House of Leaves

When I’m disappointed in a book, my first response is to chuck it angrily at a wastebasket, payback for having stolen my time. I’m glad I slept on that idea, because though I was left nonplused and unenriched by Mark Z. Danielewski’s House of Leaves, there are a couple things worth discussing.

In House, the author attempts to bind the form of the novel to the story. His apparent goal is to draw the reader into the story more deeply, leaving them in disarray even as the subject leaves the characters. To attempt such a thing is admirable, and his failure is a pity.

What emerged from the attempt was a book full of too-obvious gimmickry that never lets you forget you are reading a creation of The Great Mark Z. Danielewski. It is literary masturbation. If the purpose of writing is to tell a story (perhaps not the only purpose, but certainly the most obvious), Danielewski misses the mark by constantly jarring us–not more deeply into the tale–but out of it.

The volume is not meritless. Written in layers, the interlocking stories themselves are intentionally contrasting and deeply interesting. If given fewer interruptions, it would have been an engrossing narrative, even despite a boatload of irritating misogyny. The section of letters from Truant’s mother are layered within the text itself, a palimpsest of sorts, creating an emotional rythm both astonishing and beautifully crafted.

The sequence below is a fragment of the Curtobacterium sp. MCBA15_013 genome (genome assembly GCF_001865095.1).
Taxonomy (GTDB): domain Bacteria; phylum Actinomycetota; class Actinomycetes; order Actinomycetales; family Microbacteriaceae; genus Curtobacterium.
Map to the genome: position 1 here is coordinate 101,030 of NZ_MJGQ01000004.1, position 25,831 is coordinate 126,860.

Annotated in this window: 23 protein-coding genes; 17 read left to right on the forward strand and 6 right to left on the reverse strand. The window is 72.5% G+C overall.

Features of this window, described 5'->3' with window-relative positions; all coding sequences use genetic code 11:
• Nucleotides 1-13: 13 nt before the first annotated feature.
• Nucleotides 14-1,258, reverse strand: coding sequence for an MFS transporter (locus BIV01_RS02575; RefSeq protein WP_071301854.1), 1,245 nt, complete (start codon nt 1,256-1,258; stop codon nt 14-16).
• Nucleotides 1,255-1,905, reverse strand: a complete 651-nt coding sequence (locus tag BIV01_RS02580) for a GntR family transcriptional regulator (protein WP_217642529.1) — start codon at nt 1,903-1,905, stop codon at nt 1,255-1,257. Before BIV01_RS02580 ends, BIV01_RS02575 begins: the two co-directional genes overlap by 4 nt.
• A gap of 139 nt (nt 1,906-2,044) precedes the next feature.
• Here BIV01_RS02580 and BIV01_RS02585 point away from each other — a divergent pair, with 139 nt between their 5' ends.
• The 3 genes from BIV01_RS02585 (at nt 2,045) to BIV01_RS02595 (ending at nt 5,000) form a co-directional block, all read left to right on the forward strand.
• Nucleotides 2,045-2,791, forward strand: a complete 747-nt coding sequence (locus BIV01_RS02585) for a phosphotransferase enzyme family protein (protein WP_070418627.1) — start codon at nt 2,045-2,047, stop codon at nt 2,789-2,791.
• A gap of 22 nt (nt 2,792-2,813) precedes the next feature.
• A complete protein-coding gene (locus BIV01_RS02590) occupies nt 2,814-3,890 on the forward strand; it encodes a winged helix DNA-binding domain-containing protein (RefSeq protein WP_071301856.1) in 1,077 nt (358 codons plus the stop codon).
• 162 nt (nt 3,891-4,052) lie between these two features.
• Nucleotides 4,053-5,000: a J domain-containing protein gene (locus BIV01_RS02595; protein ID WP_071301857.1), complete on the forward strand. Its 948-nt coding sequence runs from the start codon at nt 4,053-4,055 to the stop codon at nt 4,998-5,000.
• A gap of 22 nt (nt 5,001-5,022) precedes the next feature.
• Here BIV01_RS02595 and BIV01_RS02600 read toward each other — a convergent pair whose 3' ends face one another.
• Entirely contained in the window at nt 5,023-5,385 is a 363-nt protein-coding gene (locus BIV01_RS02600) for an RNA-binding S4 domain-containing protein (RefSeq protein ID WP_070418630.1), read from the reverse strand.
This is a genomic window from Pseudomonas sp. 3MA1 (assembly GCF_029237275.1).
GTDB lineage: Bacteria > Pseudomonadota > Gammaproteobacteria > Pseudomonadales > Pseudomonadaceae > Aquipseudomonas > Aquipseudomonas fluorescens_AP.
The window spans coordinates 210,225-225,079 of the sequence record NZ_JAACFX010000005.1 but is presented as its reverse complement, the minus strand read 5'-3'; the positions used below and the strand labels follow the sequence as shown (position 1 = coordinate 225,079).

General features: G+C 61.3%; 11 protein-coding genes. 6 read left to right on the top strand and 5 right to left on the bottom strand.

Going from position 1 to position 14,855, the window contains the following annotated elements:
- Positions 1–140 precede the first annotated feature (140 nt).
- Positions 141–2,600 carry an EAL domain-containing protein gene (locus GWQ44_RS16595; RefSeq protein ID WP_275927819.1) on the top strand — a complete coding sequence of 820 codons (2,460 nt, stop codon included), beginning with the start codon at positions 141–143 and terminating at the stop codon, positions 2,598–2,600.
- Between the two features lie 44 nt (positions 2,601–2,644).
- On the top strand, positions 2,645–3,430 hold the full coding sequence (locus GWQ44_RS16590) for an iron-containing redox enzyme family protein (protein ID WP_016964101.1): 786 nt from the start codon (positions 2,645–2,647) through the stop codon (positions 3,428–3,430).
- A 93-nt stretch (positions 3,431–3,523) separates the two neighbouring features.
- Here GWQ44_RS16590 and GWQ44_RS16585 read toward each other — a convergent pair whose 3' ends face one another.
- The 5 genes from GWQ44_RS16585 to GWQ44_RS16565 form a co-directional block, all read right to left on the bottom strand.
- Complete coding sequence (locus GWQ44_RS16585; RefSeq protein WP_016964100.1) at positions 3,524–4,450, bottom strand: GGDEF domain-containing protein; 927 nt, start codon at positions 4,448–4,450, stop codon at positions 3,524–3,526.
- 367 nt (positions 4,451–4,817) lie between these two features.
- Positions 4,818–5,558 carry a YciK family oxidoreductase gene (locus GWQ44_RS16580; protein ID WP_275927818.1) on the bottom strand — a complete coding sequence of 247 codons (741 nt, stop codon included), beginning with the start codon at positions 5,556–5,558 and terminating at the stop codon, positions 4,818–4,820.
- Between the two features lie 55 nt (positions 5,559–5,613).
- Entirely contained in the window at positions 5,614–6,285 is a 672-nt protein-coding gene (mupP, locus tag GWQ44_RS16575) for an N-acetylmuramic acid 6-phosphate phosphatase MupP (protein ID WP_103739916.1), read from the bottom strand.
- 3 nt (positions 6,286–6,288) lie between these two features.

As much as I disliked the book personally, surprisingly I would not steer people away from it–I would merely warn them that this is not something to sit down and enjoy. House of Leaves is an intellectual exercise; a puzzle-book where every few pages you are presented with a new item to fit into context. It’s a slog that, for me, was ultimately unrewarding because I didn’t want a puzzle-book I didn’t want to roll my eyes and struggle through another obtrusive bit of trickery. I just wanted a good read.

PS: A footnote (HA, I kill myself)–Danielewski is brother to one of my favorite musicians, Poe, and her album Haunted is based on this book. Unlike the book, the album is a treasure.

1 Responses to House of Leaves

  1. jr says:

    I disagree. Alas, all of my online material has been erased thanks to blogvoices going under, but here’s some thoughts from a friend I agree with on House and AHWOSG. (he falsely attributes a great liking of mine for AHWOSG – I don’t like it very much, and I like House much better than it)

    http://www.paintedland.com/kokoro/archive/2001_04_08_archive.html

    For me, there are four reasons to read House:
    Chap IX, p. 107.
    Chap. XIII, p. 313.
    Chap. XV, p. 353.
    Chap. XVII, p. 384.
    The rest of the book is necessary in order to properly frame these chapters. Without the rest of the book, meandering, egomaniacal, and sometimes tedious as it is, these chapters would be meaningless. Though, because of, in spite of, the rest of the book, these chapters stand out as the first writing of a new movement. Some might call it neo-modernism, others post-post-modernism, whatever, it’s new and it’s vibrant stuff that is as impressive as it is deceitful, cunning, and cruel.